Olivia Blomstrom, Smithsonian American Art Museum

Finding A Place

I’m going to be honest: I chose my volunteer site for selfish reasons. Two months ago, I was an art history major eager to experience first-hand what it was like to work in a museum. CSLP was the perfect opportunity to accomplish that goal and work in the DC community. I sent some emails, made some phone calls, and soon enough I was on board at my first choice: the Smithsonian American Art Museum. Years earlier, I had visited on a family trip to the city, and it had been a favorite spot of mine ever since. I would be helping to run the front desk at the Luce Foundation Center, the museum’s open display of art in storage, and the very place where I had stood on my first visit and thought “How cool would it be to work here?” It was, to be incredibly cliché, a dream come true.

At least, that was my first thought. At CSLP orientation, I discovered everyone else was working for a great cause. They were tutoring at-risk high school students, or teaching English to immigrants, or gardening to provide fresh produce to people living in food deserts. And when it was my turn to introduce myself? “Oh, I’m Olivia and I’m… working in an art museum.” For the first time, I felt selfish. It didn’t help that the further I went into sophomore year, the less confident I was that I wanted to major in art history and have a future in museum work at all. I found myself longing to do something more impactful each time I sat at the Luce Center front desk. They had its own merits: free to the public, with arts education programs and cultural events, but I felt I had tossed aside working directly with marginalized groups in the community who needed help the most in order to pursue my own self-interest. I began bringing a load of guilt to my work at the museum that wasn’t constructive at all.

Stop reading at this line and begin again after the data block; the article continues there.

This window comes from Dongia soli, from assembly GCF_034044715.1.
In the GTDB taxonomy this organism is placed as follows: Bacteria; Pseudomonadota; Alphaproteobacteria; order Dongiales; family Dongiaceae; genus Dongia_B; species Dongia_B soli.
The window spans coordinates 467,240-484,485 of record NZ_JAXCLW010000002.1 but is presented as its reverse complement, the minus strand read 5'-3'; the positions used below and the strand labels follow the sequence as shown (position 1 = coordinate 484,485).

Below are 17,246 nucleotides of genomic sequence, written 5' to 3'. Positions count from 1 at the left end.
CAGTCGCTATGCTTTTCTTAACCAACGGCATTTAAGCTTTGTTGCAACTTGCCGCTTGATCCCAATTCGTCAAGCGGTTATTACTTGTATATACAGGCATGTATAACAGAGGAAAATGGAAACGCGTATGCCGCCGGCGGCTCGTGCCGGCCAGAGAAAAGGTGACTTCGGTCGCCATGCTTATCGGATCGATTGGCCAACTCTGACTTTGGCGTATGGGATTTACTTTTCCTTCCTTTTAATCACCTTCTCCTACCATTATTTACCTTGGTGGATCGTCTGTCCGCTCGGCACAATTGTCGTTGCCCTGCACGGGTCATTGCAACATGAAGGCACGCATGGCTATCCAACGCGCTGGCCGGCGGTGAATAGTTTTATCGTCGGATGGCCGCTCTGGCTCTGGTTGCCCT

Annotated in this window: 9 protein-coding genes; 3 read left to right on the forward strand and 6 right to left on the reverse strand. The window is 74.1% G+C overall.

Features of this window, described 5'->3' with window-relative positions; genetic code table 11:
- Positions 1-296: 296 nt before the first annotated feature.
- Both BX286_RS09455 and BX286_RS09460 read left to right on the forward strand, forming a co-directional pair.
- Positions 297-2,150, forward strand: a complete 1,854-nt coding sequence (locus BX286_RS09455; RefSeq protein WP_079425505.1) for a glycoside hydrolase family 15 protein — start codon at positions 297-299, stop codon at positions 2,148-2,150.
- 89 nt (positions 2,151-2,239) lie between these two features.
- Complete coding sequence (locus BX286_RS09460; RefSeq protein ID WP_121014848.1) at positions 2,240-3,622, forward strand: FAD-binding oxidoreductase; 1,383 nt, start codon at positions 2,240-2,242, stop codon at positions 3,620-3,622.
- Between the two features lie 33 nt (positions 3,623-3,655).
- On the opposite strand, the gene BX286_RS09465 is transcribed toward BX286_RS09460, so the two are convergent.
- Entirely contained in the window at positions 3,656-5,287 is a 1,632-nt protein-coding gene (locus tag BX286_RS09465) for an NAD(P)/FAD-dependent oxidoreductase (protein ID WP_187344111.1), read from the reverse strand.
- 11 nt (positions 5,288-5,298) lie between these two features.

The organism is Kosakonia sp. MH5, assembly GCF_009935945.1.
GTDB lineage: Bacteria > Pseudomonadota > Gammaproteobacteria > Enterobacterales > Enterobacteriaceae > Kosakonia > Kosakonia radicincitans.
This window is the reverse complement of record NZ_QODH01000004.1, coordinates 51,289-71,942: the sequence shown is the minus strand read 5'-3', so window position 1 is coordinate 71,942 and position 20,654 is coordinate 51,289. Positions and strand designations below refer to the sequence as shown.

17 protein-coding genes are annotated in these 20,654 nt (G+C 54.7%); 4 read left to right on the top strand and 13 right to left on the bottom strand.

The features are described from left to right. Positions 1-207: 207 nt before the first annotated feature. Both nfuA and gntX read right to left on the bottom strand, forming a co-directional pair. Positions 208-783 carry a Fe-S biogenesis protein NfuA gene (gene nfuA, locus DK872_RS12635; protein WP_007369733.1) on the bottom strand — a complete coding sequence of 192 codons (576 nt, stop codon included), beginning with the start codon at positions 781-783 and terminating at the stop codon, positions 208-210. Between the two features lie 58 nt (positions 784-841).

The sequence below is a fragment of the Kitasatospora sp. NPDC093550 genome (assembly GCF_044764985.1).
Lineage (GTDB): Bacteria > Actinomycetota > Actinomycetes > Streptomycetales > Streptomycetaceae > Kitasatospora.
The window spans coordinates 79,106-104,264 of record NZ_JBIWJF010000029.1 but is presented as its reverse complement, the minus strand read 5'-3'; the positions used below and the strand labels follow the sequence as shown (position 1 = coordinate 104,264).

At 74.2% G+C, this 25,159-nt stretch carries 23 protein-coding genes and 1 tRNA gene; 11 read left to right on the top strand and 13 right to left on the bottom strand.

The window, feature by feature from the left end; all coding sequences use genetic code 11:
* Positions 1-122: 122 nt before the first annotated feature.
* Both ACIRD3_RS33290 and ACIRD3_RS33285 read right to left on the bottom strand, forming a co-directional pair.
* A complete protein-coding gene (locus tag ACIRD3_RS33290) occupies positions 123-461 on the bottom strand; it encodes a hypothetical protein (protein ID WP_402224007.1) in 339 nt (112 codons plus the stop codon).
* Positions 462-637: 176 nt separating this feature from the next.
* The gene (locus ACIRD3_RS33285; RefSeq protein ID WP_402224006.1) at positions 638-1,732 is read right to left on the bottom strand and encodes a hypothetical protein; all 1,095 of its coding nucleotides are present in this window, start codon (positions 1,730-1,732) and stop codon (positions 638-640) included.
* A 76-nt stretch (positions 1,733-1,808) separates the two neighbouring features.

When meeting with Dr. Carter, the psychology professor overseeing my CSLP work, he suggested a final project relating to art therapy. This would be a logical way to bridge my psychology curriculum and my art-related work, but I was at a loss for something art therapy-related I could do at the museum. Lo and behold, looking through pamphlets at work later that week, I discovered that the Luce Center has a weekly sketching workshop, open to all visitors. Perfect. I signed up to volunteer at the next session, and it didn’t take long to realize this was exactly what I needed, not just for my project, but for myself. Held on weekday afternoons, the workshop consists mostly of retired seniors. As they chatted away with each other as they took out their sketchpads, I got a sense of what a sense of community there was in the group, the kind of community I had been feeling guilty for passing up. Museum work isn’t going to save the world, and that’s okay. I love working with the group each week, and I enjoy my work at Luce much more now that I’ve realized sitting around feeling guilty wasn’t doing any good. As it turned out, I just needed to stop wallowing, stop putting so much pressure on myself, and look around for the right opportunity.

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